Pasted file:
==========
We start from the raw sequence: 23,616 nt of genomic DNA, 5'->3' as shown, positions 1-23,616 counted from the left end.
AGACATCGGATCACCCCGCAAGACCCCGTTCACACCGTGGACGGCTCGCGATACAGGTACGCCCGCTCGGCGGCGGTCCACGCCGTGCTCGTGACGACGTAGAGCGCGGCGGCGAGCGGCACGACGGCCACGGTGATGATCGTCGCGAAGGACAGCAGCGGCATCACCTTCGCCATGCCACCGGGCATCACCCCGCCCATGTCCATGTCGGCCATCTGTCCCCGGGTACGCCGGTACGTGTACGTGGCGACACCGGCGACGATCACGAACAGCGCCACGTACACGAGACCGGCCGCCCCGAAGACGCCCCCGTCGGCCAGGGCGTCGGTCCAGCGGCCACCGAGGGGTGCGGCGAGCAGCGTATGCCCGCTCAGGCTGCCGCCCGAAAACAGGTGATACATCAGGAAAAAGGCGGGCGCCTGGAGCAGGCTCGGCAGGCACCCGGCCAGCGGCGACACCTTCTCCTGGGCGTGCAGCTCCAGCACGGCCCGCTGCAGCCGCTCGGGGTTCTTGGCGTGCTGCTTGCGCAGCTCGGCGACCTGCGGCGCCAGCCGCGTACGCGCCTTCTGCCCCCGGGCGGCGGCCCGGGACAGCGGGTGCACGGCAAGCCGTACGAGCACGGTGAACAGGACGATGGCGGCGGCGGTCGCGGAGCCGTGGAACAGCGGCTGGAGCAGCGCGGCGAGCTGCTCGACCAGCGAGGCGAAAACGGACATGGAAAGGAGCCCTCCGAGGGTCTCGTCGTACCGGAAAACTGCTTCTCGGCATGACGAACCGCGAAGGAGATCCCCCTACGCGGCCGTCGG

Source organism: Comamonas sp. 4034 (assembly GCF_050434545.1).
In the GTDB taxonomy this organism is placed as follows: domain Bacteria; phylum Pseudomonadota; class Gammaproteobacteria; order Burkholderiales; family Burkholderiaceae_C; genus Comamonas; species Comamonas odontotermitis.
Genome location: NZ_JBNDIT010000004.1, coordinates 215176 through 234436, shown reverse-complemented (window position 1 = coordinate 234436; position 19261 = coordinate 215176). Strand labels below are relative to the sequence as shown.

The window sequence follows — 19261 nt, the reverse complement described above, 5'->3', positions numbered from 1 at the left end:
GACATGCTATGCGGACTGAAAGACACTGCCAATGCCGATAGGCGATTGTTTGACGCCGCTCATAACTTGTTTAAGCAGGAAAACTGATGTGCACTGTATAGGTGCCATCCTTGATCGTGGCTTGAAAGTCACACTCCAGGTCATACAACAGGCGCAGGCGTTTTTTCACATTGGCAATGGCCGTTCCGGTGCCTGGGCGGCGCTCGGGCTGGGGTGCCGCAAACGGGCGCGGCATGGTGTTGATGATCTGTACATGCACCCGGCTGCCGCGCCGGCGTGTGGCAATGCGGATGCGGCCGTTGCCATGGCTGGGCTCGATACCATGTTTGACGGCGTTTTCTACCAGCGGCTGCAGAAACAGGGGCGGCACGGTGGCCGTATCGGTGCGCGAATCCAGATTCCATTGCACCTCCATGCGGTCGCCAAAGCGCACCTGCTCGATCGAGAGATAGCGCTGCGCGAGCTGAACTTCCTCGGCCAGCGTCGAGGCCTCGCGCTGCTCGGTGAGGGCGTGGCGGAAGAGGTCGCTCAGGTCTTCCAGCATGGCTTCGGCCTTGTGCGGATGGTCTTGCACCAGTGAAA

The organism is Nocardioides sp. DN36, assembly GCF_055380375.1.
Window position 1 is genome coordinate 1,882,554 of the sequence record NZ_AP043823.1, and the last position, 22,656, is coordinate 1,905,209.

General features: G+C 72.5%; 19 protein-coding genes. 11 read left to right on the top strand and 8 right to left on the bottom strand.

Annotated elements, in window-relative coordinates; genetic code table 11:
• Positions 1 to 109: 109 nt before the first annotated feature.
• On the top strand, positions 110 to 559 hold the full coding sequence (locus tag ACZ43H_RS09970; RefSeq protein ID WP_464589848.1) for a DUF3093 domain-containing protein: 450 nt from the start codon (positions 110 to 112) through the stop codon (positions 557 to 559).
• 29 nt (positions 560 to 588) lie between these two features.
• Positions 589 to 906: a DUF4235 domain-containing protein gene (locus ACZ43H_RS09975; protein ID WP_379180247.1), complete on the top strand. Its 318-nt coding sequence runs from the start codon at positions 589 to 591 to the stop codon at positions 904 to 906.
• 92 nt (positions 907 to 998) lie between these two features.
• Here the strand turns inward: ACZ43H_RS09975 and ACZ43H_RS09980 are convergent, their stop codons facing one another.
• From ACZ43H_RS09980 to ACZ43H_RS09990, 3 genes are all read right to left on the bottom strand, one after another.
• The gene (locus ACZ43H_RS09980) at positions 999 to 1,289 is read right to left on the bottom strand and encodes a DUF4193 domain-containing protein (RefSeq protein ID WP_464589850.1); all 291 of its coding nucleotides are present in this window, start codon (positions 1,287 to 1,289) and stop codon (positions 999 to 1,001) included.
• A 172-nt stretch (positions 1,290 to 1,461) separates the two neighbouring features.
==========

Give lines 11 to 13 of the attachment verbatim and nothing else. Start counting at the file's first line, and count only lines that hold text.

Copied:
Annotated elements, in window-relative coordinates; genetic code table 11:
• Positions 1 to 109: 109 nt before the first annotated feature.
• On the top strand, positions 110 to 559 hold the full coding sequence (locus tag ACZ43H_RS09970; RefSeq protein ID WP_464589848.1) for a DUF3093 domain-containing protein: 450 nt from the start codon (positions 110 to 112) through the stop codon (positions 557 to 559).